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Mol Biol Evol. 2016 Apr;33(4):980-3. doi: 10.1093/molbev/msv340. Epub 2015 Dec 16.

Evolutionary Origins of Rhizarian Parasites.

Author information

1
Department of Genetics and Evolution, University of Geneva, Geneva, Switzerland roberto.sierra@me.com.
2
Department of Biological Sciences, Universidad De Los Andes, Bogotá, Colombia.
3
Department of Botany, University of British Columbia, Vancouver, BC, Canada.
4
Department of Plant Biology, Uppsala BioCenter, Linnean Centre for Plant Biology, Swedish University of Agricultural Sciences, Uppsala, Sweden.
5
Department of Biochemistry and Molecular Biology, Dalhousie University, Halifax, NS, Canada.
6
L'Institute National De La Recherche Agronomique (INRA) GenoToul Bioinformatics Facility, Toulouse, France.
7
L'Institut Français De Recherche Pour L'exploitation De La Mer (Ifremer), La Tremblade, France.
8
Department of Genetics and Evolution, University of Geneva, Geneva, Switzerland.

Abstract

The SAR group (Stramenopila, Alveolata, Rhizaria) is one of the largest clades in the tree of eukaryotes and includes a great number of parasitic lineages. Rhizarian parasites are obligate and have devastating effects on commercially important plants and animals but despite this fact, our knowledge of their biology and evolution is limited. Here, we present rhizarian transcriptomes from all major parasitic lineages in order to elucidate their evolutionary relationships using a phylogenomic approach. Our results suggest that Ascetosporea, parasites of marine invertebrates, are sister to the novel clade Apofilosa. The phytomyxean plant parasites branch sister to the vampyrellid algal ectoparasites in the novel clade Phytorhiza. They also show that Ascetosporea + Apofilosa + Retaria + Filosa + Phytorhiza form a monophyletic clade, although the branching pattern within this clade is difficult to resolve and appears to be model-dependent. Our study does not support the monophyly of the rhizarian parasitic lineages (Endomyxa), suggesting independent origins for rhizarian animal and plant parasites.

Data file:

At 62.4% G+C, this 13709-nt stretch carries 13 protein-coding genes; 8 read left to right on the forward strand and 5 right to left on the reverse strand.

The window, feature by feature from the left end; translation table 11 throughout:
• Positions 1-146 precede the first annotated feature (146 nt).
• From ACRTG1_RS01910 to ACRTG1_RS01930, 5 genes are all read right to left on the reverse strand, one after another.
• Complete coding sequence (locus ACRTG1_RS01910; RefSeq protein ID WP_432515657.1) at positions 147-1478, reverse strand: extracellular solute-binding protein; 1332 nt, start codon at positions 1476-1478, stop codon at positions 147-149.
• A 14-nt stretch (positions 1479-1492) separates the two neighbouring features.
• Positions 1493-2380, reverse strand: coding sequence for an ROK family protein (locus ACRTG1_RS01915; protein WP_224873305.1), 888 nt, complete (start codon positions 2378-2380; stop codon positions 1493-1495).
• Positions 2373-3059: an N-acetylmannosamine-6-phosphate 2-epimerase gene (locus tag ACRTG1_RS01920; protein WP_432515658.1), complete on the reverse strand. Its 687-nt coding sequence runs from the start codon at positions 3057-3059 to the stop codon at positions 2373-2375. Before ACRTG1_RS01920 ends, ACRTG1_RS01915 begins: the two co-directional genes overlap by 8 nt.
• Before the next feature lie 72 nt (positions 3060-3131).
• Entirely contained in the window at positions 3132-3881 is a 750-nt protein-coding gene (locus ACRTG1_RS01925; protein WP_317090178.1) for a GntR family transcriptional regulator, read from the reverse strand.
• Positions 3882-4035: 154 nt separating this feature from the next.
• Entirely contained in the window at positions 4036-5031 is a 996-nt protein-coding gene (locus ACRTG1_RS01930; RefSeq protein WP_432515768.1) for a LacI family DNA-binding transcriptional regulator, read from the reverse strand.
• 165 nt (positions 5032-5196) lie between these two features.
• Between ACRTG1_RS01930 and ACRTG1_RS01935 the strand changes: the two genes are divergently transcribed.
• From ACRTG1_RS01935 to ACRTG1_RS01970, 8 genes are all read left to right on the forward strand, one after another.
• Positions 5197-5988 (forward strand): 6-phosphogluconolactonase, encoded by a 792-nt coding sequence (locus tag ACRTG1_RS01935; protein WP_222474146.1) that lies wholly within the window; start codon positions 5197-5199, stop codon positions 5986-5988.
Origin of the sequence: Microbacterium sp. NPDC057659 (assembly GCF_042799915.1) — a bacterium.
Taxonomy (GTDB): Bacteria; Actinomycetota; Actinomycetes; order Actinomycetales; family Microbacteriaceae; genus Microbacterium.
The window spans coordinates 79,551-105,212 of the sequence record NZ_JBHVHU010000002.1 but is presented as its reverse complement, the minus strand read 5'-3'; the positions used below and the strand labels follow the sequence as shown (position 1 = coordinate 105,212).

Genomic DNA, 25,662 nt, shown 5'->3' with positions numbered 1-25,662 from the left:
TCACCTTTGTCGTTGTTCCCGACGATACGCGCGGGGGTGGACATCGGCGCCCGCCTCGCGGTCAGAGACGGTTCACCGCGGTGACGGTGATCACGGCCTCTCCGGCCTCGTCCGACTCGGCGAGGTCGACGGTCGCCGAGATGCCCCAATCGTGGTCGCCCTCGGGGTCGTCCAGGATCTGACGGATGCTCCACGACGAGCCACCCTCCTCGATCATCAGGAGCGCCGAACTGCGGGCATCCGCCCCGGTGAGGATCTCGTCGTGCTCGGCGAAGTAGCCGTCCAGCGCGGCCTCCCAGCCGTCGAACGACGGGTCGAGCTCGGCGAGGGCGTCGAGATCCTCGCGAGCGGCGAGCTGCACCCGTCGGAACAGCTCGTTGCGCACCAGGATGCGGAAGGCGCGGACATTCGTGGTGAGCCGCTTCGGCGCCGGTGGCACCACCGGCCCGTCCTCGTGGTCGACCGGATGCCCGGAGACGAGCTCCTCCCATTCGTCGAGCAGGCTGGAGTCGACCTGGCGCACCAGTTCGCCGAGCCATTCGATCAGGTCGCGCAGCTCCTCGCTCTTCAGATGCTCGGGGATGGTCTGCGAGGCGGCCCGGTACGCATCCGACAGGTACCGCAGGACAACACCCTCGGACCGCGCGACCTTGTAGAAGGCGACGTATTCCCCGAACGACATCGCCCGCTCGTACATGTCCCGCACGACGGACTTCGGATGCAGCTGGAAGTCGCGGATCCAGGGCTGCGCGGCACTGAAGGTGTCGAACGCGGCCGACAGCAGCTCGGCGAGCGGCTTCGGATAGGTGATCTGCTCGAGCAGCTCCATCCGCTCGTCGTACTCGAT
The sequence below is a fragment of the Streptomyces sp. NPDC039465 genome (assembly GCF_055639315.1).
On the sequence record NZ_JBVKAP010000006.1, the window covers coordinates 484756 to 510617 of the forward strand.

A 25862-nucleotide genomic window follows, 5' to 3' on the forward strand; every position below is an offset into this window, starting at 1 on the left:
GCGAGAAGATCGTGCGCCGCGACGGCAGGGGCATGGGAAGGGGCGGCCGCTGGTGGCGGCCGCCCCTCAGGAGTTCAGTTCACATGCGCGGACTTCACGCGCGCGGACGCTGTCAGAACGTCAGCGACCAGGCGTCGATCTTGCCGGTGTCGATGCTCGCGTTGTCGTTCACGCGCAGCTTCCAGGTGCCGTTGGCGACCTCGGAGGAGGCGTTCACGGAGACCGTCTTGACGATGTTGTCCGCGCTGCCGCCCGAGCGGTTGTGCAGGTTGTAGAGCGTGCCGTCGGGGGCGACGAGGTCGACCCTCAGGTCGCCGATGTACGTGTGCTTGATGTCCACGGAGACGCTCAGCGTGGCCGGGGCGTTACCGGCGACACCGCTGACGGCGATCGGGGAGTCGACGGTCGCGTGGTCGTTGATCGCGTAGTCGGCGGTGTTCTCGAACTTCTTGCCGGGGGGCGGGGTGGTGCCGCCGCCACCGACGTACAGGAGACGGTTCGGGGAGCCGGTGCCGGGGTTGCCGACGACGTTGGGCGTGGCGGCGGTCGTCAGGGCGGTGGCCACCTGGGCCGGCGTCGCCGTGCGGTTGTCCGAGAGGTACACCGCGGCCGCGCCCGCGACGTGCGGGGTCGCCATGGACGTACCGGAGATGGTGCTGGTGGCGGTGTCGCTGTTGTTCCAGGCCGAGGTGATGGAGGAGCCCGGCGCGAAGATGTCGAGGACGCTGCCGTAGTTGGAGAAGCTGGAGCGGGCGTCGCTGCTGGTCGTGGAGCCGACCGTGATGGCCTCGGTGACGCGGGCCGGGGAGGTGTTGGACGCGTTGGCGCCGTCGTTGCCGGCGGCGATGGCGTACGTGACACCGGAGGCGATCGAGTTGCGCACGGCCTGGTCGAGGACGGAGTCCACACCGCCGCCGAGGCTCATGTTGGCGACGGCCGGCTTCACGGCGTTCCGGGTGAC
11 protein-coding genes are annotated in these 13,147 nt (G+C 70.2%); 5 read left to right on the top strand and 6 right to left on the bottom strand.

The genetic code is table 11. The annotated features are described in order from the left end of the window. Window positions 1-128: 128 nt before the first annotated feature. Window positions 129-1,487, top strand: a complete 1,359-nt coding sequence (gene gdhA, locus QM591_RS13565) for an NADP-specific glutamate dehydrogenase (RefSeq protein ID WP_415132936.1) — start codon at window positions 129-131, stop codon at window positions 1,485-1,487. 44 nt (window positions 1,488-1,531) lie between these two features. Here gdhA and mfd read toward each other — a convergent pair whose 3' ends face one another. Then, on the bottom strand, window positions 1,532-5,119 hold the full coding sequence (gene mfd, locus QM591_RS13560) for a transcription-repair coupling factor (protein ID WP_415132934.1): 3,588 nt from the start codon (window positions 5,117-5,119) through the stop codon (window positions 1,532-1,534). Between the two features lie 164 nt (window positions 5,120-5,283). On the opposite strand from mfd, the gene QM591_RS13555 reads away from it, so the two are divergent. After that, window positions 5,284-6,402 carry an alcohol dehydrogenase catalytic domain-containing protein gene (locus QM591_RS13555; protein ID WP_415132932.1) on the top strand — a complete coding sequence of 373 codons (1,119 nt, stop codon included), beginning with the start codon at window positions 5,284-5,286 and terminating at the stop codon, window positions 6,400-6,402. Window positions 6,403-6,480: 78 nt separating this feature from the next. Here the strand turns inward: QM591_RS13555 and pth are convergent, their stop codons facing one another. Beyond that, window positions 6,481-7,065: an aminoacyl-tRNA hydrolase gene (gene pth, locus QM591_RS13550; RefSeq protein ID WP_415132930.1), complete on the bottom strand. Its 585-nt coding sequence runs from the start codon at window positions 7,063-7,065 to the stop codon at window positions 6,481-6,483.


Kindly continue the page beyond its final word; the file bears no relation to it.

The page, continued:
KEYWORDS:

Rhizaria; parasites; phylogenomics

PMID:
26681153
DOI:
10.1093/molbev/msv340
[Indexed for MEDLINE]

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